• Voters like a split government but “there’s a growing fear that the Senate — and even the House — could flip [to Democrats] if voters come out strongly for Democrats.”
  • There is a 71% chance Democrats retake the Senate
  • “All the ‘market metrics’ point to a Clinton victory

All of the key points were speculation and were wrong.

Do watch the CNN video at the link and do watch the reporter’s body language. (The reporter no longer works for CNN. She now works for the Washington Post.)

Impact on Social Media and Propaganda

These news reports are entertainment stories designed to occupy your time while pretending to inform you.

These stories become the basis for social media conversations as they are Shared, Liked and Commented on via Twitter and Facebook.

These stories whip some into emotional outrage. In reality these stories waste our time – we are not better off for having watched or read a story that ended up being 100% wrong. In fact, we may be worse off.

Speculative Stories Are Easily Spun into High Emotional Impact Stories

Large numbers of news reports are pure speculation about the future; none are ever a scorecard of whether past speculation proved true or false. Speculative stories are entertainment to fill a 24 x 7 news cycle, to keep our eyes glued for the delivery of advertising messages. Reporters can find an authority (“Appeal to authority”) to find any quote they want. Speculative stories are easily spun into high emotion grabbing content, which is perfect for Sharing – or merely to lull our brains into being more susceptible to advertisements.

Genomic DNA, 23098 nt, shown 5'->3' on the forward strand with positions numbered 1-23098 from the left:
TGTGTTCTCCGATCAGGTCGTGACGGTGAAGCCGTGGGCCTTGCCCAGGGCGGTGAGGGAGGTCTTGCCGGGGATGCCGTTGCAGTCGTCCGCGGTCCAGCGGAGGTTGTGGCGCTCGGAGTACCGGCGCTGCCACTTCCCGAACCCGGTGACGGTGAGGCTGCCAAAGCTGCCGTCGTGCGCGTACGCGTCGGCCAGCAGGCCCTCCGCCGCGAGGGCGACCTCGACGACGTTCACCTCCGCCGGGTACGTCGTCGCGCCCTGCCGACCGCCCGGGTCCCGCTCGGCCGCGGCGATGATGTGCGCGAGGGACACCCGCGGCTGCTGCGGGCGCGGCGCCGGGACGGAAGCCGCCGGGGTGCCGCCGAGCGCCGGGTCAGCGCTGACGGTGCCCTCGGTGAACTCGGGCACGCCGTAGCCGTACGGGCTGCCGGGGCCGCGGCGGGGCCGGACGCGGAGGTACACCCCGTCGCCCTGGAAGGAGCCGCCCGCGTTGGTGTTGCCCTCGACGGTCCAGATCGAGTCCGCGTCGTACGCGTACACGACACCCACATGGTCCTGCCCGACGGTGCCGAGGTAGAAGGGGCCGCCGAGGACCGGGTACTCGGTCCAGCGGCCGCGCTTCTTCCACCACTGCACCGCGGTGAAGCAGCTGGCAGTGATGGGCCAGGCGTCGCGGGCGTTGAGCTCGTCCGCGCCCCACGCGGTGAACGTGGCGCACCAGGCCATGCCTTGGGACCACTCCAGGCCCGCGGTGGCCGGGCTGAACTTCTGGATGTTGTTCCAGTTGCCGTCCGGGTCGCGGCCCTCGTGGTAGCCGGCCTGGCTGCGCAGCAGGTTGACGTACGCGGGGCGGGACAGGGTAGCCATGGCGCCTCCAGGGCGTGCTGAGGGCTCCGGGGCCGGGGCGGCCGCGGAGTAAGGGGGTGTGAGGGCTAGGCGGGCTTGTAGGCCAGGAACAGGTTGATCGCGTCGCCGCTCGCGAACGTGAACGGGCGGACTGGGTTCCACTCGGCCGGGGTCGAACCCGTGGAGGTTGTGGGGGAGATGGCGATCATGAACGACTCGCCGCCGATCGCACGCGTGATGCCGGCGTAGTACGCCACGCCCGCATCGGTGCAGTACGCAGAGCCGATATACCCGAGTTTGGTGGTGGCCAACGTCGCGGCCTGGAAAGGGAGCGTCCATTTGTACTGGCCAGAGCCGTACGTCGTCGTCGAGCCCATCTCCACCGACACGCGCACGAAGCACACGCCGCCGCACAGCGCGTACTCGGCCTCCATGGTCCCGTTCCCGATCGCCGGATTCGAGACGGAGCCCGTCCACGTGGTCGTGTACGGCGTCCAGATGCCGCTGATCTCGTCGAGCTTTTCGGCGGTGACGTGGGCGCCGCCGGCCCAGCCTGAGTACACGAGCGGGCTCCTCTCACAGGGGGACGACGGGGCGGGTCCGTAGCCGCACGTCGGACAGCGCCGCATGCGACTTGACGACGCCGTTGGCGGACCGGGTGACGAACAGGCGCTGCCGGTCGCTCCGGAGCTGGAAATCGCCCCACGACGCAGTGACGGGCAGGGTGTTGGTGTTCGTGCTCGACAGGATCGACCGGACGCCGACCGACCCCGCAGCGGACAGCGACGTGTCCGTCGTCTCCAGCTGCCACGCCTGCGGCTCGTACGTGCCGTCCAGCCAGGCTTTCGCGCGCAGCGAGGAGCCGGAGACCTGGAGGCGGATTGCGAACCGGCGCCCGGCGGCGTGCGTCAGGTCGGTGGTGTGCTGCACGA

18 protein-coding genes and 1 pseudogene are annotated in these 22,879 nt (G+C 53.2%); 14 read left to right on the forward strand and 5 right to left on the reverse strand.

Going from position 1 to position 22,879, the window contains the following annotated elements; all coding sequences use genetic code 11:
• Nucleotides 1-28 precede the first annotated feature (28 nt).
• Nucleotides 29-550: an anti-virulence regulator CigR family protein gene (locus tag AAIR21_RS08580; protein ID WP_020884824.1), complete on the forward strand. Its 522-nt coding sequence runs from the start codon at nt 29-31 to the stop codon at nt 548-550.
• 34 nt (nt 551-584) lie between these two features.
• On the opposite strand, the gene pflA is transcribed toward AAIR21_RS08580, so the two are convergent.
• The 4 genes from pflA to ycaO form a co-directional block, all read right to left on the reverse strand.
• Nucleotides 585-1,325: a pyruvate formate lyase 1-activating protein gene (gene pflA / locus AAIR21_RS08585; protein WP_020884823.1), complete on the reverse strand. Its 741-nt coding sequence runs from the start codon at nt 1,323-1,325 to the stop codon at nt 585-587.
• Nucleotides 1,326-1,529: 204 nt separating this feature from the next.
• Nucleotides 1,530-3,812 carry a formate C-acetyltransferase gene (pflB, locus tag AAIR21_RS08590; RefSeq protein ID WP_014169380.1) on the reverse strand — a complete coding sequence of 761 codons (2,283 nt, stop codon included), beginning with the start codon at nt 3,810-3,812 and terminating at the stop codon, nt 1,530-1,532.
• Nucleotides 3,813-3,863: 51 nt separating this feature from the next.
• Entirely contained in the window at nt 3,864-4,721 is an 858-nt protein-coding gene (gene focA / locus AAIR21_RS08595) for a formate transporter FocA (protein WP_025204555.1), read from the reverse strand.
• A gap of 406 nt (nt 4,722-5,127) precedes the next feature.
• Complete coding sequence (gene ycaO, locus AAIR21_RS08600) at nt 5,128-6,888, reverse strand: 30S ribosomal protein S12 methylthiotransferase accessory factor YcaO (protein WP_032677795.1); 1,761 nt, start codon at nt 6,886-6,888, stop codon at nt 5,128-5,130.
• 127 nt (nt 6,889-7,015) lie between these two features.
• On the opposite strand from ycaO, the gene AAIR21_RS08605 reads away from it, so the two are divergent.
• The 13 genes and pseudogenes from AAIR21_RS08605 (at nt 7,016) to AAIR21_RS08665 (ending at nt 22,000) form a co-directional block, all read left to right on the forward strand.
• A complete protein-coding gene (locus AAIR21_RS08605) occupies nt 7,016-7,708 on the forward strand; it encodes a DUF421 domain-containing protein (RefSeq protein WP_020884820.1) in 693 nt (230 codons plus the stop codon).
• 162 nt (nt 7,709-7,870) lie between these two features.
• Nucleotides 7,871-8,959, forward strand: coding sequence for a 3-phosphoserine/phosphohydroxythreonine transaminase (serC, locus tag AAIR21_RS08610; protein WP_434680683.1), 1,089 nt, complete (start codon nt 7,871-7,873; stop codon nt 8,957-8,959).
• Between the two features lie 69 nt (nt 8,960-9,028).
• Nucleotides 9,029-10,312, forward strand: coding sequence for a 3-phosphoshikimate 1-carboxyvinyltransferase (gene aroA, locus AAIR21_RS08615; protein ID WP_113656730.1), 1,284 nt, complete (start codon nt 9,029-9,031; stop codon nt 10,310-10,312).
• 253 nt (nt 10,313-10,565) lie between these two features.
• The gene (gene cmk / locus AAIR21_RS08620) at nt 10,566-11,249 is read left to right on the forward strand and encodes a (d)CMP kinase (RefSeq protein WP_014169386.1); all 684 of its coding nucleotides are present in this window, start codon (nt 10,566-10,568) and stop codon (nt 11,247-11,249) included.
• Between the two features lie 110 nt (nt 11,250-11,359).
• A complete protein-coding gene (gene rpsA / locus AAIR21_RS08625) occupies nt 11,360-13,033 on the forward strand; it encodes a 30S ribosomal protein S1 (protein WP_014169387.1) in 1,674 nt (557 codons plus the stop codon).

Bottom line: Learn to recognize speculative news reports and do not take them seriously. Learn to think for yourself and question whether someone is spinning a story to persuade you of something. Avoid sharing speculation on social media – all that does is amplify that you’ve wasted your time and think your friends should waste their time too.

Disclaimer – The U.S. is so polarized that I am required to post a disclaimer: reminder, I did not vote for Trump and the above comments are not pro- or anti-Trump but are a comment about the use of speculation as an editorial technique to inflame our emotions and engage us into social media propaganda sharing.

Supporting Data